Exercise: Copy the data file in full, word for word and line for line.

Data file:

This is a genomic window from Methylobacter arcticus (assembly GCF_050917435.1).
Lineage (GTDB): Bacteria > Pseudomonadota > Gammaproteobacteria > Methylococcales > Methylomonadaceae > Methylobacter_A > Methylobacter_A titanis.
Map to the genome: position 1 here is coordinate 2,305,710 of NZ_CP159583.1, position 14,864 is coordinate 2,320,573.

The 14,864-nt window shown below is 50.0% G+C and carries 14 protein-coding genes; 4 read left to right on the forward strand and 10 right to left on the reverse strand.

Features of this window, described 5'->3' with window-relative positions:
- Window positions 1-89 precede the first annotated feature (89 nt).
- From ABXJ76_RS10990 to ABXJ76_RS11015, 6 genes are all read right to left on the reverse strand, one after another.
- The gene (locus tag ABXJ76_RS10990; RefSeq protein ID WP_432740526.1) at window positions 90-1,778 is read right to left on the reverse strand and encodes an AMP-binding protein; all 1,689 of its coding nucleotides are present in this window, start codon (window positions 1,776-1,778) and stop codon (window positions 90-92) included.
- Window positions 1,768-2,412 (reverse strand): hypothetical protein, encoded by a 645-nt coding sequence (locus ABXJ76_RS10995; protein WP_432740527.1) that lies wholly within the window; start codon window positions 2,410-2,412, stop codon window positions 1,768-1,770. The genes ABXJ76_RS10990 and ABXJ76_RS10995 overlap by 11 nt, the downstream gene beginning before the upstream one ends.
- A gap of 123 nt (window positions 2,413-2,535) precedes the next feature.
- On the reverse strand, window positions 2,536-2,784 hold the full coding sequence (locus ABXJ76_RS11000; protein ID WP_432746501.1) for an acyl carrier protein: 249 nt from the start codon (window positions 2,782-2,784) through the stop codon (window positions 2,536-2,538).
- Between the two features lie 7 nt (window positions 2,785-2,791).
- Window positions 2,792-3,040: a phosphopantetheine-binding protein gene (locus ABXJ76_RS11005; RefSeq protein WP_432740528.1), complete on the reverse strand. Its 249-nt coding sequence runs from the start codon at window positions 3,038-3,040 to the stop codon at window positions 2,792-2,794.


This is a genomic window from Methylobacter arcticus (assembly GCF_050917435.1).
Lineage (GTDB): Bacteria > Pseudomonadota > Gammaproteobacteria > Methylococcales > Methylomonadaceae > Methylobacter_A > Methylobacter_A titanis.
Map to the genome: position 1 here is coordinate 2,305,710 of NZ_CP159583.1, position 14,864 is coordinate 2,320,573.

The 14,864-nt window shown below is 50.0% G+C and carries 14 protein-coding genes; 4 read left to right on the forward strand and 10 right to left on the reverse strand.

Features of this window, described 5'->3' with window-relative positions:
- Window positions 1-89 precede the first annotated feature (89 nt).
- From ABXJ76_RS10990 to ABXJ76_RS11015, 6 genes are all read right to left on the reverse strand, one after another.
- The gene (locus tag ABXJ76_RS10990; RefSeq protein ID WP_432740526.1) at window positions 90-1,778 is read right to left on the reverse strand and encodes an AMP-binding protein; all 1,689 of its coding nucleotides are present in this window, start codon (window positions 1,776-1,778) and stop codon (window positions 90-92) included.
- Window positions 1,768-2,412 (reverse strand): hypothetical protein, encoded by a 645-nt coding sequence (locus ABXJ76_RS10995; protein WP_432740527.1) that lies wholly within the window; start codon window positions 2,410-2,412, stop codon window positions 1,768-1,770. The genes ABXJ76_RS10990 and ABXJ76_RS10995 overlap by 11 nt, the downstream gene beginning before the upstream one ends.
- A gap of 123 nt (window positions 2,413-2,535) precedes the next feature.
- On the reverse strand, window positions 2,536-2,784 hold the full coding sequence (locus ABXJ76_RS11000; protein ID WP_432746501.1) for an acyl carrier protein: 249 nt from the start codon (window positions 2,782-2,784) through the stop codon (window positions 2,536-2,538).
- Between the two features lie 7 nt (window positions 2,785-2,791).
- Window positions 2,792-3,040: a phosphopantetheine-binding protein gene (locus ABXJ76_RS11005; RefSeq protein WP_432740528.1), complete on the reverse strand. Its 249-nt coding sequence runs from the start codon at window positions 3,038-3,040 to the stop codon at window positions 2,792-2,794.